There was massive debate at this forum about weighing adult sheep to get a breeding value, and the importance of condition scoring ewes at the time of weighing.  Condition scoring is required to differentiate between for an example a skinny slab sided composite ewe of 65kg (note I am taking the piss here, apparently there is the odd skinny slab sided Romney ewe around as well) and a fat grunty meaty Romney ewe of 65kg, one you want and of course one you don’t.   The problem I have with such a breeding value is that I consider it largely redundant for a good stockman as I can look at a sheep and tell you if it’s going to leave big slab sided mongrels or little wee buggers etc. My eye is as accurate if not more so and probably more importantly my eye is more timely as even if you collate all such data it’s only when you have an adult progeny on the ground of the sire ram that you can have confidence in the breeding values.

 It seems many breeders are looking for SIL to solve everything, but personally I would sooner see Beef and Lamb concentrate on those things I cannot see, for example fertility (nlbbv) and survival (surbv), these are traits that I can’t look at a sheep and go yes fertile etc.

Zoetis were there trying to peddle the sheep 5k, and shepherd plus etc.  The technology is in theory good, but economically it just doesn’t stack up.   It costs me about 750 dollars to tag and record my lambs (ignoring labour), but if I DNA tested my ewes, my sires, electronically tagged my progeny and of course DNA tested my lambs, I worked out I would have a bill of around 59000 (admittedly about 23000 would be one off as once ewes done once) but still a helluva cost as you can see.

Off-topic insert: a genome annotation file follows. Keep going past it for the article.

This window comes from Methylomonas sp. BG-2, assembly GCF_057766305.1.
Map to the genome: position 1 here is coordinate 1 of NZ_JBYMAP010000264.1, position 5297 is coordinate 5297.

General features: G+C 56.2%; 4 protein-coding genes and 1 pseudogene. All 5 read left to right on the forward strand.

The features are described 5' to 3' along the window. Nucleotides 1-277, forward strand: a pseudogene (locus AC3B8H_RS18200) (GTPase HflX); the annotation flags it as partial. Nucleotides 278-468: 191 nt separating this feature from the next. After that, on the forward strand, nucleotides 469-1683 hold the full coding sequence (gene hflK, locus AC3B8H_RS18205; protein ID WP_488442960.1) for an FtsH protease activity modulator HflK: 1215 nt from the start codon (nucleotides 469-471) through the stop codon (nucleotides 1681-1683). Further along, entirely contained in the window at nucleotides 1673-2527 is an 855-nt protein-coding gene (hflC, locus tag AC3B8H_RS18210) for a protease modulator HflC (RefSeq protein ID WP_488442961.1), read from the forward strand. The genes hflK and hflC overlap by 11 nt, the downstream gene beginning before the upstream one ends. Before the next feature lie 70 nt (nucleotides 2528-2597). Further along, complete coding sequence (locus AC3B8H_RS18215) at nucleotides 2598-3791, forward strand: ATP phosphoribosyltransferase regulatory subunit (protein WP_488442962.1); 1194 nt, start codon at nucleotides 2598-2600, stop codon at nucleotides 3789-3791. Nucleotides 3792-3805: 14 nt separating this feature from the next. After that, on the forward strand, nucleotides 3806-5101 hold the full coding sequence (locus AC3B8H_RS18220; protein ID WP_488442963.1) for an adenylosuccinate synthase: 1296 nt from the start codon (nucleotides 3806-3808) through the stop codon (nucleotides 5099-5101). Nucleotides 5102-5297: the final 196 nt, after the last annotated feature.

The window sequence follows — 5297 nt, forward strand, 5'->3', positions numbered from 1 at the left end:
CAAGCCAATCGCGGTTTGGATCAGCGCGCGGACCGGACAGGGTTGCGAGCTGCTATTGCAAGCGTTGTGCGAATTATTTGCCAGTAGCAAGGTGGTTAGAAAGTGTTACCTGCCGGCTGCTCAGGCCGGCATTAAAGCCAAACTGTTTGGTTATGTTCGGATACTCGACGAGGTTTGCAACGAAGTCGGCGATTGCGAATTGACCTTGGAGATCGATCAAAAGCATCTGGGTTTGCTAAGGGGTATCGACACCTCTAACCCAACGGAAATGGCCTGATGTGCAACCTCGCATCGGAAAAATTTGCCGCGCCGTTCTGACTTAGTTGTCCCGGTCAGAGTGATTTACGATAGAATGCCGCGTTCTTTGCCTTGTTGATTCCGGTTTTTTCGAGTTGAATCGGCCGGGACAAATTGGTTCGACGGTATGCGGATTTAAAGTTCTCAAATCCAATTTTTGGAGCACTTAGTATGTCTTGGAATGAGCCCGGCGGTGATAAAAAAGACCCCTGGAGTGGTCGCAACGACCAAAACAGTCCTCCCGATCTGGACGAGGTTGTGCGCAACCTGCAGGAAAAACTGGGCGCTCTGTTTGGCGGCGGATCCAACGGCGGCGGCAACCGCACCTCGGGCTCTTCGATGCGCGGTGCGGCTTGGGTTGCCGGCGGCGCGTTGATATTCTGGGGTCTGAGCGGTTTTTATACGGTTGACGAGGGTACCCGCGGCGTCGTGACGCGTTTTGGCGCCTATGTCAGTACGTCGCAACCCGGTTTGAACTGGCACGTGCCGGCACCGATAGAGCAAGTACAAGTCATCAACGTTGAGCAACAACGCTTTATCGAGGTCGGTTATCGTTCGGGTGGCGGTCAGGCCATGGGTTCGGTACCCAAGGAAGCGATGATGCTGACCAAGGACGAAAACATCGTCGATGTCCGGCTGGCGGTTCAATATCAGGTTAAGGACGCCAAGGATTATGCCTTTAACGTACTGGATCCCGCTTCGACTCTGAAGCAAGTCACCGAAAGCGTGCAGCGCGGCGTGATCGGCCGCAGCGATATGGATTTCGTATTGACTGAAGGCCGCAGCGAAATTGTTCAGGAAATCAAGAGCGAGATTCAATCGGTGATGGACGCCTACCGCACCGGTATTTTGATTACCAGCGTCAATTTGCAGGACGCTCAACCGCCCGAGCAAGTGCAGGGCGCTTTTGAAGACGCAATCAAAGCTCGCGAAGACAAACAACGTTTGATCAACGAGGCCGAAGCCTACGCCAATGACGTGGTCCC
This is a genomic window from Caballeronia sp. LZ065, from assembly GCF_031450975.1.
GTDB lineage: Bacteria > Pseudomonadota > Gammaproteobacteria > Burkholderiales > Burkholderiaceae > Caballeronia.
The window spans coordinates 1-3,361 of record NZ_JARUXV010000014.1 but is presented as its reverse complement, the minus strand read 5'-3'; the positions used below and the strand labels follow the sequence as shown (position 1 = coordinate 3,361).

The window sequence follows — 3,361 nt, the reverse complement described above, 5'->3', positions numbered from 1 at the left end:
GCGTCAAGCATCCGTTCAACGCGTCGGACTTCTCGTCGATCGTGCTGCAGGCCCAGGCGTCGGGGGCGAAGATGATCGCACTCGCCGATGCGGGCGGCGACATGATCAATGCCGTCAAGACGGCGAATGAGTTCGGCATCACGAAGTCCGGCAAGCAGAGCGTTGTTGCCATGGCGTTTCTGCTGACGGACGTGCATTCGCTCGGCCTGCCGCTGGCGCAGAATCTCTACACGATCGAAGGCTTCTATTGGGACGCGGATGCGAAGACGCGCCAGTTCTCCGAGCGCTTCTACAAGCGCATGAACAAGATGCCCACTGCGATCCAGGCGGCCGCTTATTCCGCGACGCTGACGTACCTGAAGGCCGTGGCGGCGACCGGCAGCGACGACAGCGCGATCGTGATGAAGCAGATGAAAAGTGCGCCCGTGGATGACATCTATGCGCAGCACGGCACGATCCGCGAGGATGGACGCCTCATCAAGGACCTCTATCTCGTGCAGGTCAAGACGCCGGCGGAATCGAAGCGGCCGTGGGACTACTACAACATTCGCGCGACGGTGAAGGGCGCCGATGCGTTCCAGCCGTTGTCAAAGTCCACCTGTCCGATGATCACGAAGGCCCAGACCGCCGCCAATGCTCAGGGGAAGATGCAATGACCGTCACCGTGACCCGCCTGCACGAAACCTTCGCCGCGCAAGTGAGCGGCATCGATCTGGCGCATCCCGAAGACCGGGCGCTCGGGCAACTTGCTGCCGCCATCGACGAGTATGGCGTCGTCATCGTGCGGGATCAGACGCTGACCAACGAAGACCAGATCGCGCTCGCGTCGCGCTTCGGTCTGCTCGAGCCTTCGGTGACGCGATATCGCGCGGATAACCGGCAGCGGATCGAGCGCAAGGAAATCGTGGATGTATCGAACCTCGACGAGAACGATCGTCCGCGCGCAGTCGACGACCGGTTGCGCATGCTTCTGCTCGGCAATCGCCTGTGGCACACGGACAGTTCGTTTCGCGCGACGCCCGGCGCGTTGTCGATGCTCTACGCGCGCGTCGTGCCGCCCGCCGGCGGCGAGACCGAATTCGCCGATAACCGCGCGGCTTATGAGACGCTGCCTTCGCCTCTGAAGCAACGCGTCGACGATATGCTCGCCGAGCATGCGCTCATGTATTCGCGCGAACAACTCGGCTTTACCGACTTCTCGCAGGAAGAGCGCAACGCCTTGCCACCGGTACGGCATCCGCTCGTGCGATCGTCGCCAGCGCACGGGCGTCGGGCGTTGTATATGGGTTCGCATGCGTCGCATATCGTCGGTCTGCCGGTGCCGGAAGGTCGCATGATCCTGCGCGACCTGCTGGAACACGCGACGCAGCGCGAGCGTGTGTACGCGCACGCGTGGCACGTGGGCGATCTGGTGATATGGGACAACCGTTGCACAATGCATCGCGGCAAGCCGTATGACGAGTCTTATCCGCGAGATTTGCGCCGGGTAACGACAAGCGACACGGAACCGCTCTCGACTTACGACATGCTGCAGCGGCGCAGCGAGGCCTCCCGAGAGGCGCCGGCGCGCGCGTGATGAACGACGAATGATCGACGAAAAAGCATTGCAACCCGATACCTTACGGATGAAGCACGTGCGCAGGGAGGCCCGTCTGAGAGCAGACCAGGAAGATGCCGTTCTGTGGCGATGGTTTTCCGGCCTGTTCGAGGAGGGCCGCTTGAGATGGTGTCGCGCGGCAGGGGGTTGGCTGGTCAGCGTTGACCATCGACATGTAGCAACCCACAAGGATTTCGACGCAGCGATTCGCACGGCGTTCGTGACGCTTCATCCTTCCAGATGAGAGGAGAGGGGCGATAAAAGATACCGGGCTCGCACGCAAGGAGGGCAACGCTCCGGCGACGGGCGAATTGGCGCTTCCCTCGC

Zoetis also used an example of testing a 120 rams, of which the top 20, after being sheep 5k tested, changed significantly and they said based on this example there was a gain of $40000, I think, in production.  But this is crap as I am sure that at least half of those top 20, if not more, would quite simply not be good enough to use in my flock as they would have faults that I wouldn’t bring into my flock.  The reality at home is I might have 5 or 6 ram lambs I think are good enough to use (that’s all) in the stud.  Again as I said last year I see the benefit of sheep 5k (apart from marketing which is how most use it) is to test the few I want to use to make sure there isn’t something that is bad, for example one has piss poor fertility, then I wouldn’t use the ram, but the problem is still the time it takes to get results.  It is still around 6 weeks which is quite simply too slow to be of any value as I have a window of about 2 weeks max between selection and mating: to select the lambs you want to use in January would mean I am often not using the best lambs.  They assured me they are working on reducing the turnaround time. 

We continue to provide samples of all Romney sires to Agresearch which means that we will be well connected when I eventually do use sheep 5K to get genomic breeding values (the connectivity improves accuracy).  There is one breeder I know of who uses every DNA test under the sun but if it wasn’t for all his other off farm businesses, his sheep farm would in my view go broke, and breeding good rams requires much more than DNA testing to breed good sheep (Yes stockmanship!!!!).  However if there is a philanthropist out there (or collectively a group) who would like to donate say $70000 a year to my stud operation to utilise all the science, then I am more than happy to accept it!

SIL meat index DPM